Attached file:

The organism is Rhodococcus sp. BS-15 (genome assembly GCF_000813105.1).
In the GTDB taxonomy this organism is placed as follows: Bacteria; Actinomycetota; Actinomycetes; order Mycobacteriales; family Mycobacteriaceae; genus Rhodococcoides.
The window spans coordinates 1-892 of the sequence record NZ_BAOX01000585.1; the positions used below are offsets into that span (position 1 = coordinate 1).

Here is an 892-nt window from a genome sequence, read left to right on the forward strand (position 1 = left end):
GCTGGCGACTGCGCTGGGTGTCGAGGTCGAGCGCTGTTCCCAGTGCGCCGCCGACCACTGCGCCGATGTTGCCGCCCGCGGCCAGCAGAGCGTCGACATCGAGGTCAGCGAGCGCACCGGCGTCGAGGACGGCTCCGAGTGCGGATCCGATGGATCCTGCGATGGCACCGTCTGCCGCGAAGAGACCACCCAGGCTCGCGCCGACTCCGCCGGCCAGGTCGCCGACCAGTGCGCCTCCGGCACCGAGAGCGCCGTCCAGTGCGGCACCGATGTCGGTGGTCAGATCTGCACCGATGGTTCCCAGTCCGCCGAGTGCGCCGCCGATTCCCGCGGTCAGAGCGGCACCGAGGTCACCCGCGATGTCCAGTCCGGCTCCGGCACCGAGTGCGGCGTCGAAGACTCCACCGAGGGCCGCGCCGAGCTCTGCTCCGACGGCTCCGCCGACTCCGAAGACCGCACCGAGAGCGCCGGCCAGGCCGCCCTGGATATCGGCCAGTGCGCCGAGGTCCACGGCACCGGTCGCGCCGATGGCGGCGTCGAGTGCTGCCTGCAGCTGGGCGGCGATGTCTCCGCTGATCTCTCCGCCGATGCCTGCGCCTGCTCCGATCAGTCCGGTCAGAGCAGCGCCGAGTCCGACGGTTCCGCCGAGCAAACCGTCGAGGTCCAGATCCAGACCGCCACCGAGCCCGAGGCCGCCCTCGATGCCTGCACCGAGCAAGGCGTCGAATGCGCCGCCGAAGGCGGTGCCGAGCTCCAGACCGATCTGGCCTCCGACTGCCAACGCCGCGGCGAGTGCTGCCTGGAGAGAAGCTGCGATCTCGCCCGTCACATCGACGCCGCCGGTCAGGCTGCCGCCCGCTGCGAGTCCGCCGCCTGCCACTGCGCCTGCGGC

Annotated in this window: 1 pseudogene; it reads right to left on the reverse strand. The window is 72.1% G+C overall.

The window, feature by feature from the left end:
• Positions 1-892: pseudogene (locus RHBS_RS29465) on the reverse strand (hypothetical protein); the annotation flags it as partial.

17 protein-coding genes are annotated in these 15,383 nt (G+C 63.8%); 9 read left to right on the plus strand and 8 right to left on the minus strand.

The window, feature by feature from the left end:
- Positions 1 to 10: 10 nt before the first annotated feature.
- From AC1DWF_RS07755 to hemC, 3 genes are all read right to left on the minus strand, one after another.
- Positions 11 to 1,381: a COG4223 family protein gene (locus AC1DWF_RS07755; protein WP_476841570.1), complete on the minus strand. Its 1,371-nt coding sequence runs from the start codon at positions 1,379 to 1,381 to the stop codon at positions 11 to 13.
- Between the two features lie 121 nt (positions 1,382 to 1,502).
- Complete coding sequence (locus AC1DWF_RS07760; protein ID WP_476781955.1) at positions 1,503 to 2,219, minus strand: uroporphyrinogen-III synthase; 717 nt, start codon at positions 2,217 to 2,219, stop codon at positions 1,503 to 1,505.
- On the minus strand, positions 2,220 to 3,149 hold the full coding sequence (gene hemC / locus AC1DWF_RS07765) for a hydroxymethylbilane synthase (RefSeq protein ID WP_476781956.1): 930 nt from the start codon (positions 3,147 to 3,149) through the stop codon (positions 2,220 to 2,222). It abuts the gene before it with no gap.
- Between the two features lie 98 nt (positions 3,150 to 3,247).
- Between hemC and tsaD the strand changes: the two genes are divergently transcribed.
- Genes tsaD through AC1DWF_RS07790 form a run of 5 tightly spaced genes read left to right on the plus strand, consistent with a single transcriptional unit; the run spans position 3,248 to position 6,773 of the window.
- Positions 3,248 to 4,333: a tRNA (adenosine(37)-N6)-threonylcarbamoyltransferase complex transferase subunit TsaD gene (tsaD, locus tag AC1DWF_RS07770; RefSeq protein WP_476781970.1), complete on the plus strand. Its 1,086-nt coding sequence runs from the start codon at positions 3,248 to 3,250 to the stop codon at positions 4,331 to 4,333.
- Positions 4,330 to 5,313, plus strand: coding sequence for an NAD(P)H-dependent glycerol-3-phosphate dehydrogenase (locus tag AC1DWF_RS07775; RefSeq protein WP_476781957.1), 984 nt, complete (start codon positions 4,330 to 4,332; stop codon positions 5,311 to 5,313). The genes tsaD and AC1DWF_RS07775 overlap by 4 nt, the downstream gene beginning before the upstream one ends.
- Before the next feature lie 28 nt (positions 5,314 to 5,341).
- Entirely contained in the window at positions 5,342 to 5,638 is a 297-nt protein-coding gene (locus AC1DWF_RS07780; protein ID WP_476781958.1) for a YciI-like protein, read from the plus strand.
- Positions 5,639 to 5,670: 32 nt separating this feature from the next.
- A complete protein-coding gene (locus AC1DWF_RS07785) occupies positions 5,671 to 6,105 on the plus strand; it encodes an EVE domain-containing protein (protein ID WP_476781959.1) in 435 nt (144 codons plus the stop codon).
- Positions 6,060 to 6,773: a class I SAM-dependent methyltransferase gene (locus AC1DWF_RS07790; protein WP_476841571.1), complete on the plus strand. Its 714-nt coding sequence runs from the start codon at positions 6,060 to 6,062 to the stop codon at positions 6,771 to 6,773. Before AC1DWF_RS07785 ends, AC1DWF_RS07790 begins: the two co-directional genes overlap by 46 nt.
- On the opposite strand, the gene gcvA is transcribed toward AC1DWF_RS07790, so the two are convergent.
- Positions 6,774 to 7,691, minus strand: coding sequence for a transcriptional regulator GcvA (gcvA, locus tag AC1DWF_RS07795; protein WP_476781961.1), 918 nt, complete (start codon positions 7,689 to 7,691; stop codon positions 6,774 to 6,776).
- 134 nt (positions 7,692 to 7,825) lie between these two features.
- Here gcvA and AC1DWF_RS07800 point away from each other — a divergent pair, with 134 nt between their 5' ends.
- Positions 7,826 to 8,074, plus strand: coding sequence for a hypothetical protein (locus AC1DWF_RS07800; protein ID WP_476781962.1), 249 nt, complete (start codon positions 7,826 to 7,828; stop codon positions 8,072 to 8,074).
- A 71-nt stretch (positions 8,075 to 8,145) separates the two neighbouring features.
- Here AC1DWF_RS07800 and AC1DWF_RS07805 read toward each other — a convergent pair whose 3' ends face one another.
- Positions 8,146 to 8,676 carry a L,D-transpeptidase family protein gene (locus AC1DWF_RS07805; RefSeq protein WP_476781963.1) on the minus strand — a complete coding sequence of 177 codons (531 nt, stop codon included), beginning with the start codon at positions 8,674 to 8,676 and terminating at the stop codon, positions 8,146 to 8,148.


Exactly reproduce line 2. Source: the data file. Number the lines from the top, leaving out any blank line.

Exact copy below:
In the GTDB taxonomy this organism is placed as follows: Bacteria; Actinomycetota; Actinomycetes; order Mycobacteriales; family Mycobacteriaceae; genus Rhodococcoides.